However, through technical issues this could not be executed so we watched a game being played on YouTube. I have had experience with the Wii from a first-hand approach, as I played it when I was growing up so I already had the prior knowledge and the thought processes of how using this platform would aid a child’s learning.

I think that this is a perfect example of how creativity, problem solving and planning ahead comes in to practice for the development of a child’s learning.

We then worked with our peers to create an Interdisciplinary Learning plan (IDL). This helped to show the number of curricular areas that game-based learning can cross.

The plan was based on Mario Kart and our ideas linked to the Curriculum for Excellence were:

Literacy

For literacy, we thought that as an educator we will be able to teach the children the literacy skills which will enable them to come up with and create a description of characters, their cars and the different race courses that were to be driven on by using a range of different phrases, adjectives and a wide range of language.

Within the Curriculum for Excellence, this linked to:

“By considering the type of text I am creating I can select ideas and relevant information and organise these in a logical sequence and use words which will be interesting and/or useful to others (LIT 1-26a)” (Education Scotland 2004).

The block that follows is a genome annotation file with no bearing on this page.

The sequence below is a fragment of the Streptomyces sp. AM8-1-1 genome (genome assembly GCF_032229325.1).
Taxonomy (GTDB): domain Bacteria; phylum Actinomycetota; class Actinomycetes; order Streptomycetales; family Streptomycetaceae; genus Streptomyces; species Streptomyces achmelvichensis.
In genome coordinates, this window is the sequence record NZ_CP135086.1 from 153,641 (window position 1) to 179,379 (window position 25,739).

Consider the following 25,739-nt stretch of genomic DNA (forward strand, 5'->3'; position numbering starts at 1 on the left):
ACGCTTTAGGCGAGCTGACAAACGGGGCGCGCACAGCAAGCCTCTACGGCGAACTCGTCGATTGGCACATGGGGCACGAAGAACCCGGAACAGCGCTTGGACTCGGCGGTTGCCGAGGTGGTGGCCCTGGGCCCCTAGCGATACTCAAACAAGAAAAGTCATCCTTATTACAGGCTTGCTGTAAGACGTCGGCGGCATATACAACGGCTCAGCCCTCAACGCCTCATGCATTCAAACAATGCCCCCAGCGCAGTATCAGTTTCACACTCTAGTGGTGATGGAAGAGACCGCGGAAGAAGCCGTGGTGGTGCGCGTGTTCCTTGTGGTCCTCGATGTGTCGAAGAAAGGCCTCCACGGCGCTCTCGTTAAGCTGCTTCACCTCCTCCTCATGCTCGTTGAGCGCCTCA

Technology

We also came up with the idea that we could introduce the use of PowerPoint for the children to introduce and show their characters to the rest of the class. They will be able to draw their characters, take digital photographs of it, upload them to a PowerPoint slide and make use of the resources given by Microsoft to describe their characters and make them look interesting to look at.

This linked in with the curricular area:

“I can explore and experiment with digital technologies and can use what I learn to support and enhance leaning in different contexts (TCH 1-01a)” (Education Scotland 2004).

I think games based learning is an excellent way to create fun, interactive activities using platforms such as the Nintendo Wii and Xbox. Their possibilities and benefits to the child are endless, with excellent links to Curriculum for Excellence experiences and outcomes, which I may not have thought would have beforehand.  As a prospering educator, I will definitely be incorporating games based learning into my education planning as I feel that it not only benefits the children’s creativity, social and coordination skills, but it also It also encourages children to work in teams to share all of their ideas together.

References

Education Scotland (2004) – Curriculum for Excellence; Experiences and Outcomes [Online] https://education.gov.scot/scottish-education-system/policy-for-scottish-education/policy-drivers/cfe-(building-from-the-statement-appendix-incl-btc1-5)/Experiences%20and%20outcomes [Accessed on 14th March 2018]

Higher Education Academy (2015) – Gamification and Games-Based Learning [Online] https://www.heacademy.ac.uk/knowledge-hub/gamification-and-games-based-learning [Accessed on 14th March 2018]

Learning, Teaching Scotland (2010) – FutureLab – The Impact of Console Games in the Classroom [Online] https://www.nfer.ac.uk/publications/FUTL25/FUTL25.pdf [Accessed on 14th March 2018)